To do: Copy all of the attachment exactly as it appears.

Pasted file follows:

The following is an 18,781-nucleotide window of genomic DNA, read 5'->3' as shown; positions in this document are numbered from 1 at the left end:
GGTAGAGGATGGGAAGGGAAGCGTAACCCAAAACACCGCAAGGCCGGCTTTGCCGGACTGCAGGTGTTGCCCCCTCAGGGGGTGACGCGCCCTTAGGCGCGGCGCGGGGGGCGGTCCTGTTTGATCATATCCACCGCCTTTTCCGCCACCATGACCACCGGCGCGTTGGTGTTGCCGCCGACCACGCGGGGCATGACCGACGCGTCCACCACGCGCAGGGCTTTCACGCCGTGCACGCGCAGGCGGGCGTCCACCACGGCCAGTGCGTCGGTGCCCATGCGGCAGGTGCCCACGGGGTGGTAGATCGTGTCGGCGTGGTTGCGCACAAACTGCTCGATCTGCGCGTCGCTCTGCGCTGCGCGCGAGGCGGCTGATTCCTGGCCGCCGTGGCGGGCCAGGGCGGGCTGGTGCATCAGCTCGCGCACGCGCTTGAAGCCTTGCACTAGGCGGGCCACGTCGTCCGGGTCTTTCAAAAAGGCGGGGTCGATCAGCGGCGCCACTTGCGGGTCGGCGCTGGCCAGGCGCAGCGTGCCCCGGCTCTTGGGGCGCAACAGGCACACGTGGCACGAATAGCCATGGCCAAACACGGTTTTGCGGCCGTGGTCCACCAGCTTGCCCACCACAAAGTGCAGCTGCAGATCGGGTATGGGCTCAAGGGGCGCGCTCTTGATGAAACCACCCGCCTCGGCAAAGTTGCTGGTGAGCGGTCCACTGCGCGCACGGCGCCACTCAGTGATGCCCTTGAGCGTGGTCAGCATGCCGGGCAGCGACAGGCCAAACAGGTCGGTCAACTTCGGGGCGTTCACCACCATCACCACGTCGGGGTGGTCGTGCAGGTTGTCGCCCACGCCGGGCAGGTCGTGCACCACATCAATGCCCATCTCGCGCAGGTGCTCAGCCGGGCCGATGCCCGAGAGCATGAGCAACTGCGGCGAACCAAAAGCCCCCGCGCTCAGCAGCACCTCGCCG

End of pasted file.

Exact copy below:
The following is an 18,781-nucleotide window of genomic DNA, read 5'->3' as shown; positions in this document are numbered from 1 at the left end:
GGTAGAGGATGGGAAGGGAAGCGTAACCCAAAACACCGCAAGGCCGGCTTTGCCGGACTGCAGGTGTTGCCCCCTCAGGGGGTGACGCGCCCTTAGGCGCGGCGCGGGGGGCGGTCCTGTTTGATCATATCCACCGCCTTTTCCGCCACCATGACCACCGGCGCGTTGGTGTTGCCGCCGACCACGCGGGGCATGACCGACGCGTCCACCACGCGCAGGGCTTTCACGCCGTGCACGCGCAGGCGGGCGTCCACCACGGCCAGTGCGTCGGTGCCCATGCGGCAGGTGCCCACGGGGTGGTAGATCGTGTCGGCGTGGTTGCGCACAAACTGCTCGATCTGCGCGTCGCTCTGCGCTGCGCGCGAGGCGGCTGATTCCTGGCCGCCGTGGCGGGCCAGGGCGGGCTGGTGCATCAGCTCGCGCACGCGCTTGAAGCCTTGCACTAGGCGGGCCACGTCGTCCGGGTCTTTCAAAAAGGCGGGGTCGATCAGCGGCGCCACTTGCGGGTCGGCGCTGGCCAGGCGCAGCGTGCCCCGGCTCTTGGGGCGCAACAGGCACACGTGGCACGAATAGCCATGGCCAAACACGGTTTTGCGGCCGTGGTCCACCAGCTTGCCCACCACAAAGTGCAGCTGCAGATCGGGTATGGGCTCAAGGGGCGCGCTCTTGATGAAACCACCCGCCTCGGCAAAGTTGCTGGTGAGCGGTCCACTGCGCGCACGGCGCCACTCAGTGATGCCCTTGAGCGTGGTCAGCATGCCGGGCAGCGACAGGCCAAACAGGTCGGTCAACTTCGGGGCGTTCACCACCATCACCACGTCGGGGTGGTCGTGCAGGTTGTCGCCCACGCCGGGCAGGTCGTGCACCACATCAATGCCCATCTCGCGCAGGTGCTCAGCCGGGCCGATGCCCGAGAGCATGAGCAACTGCGGCGAACCAAAAGCCCCCGCGCTCAGCAGCACCTCGCCG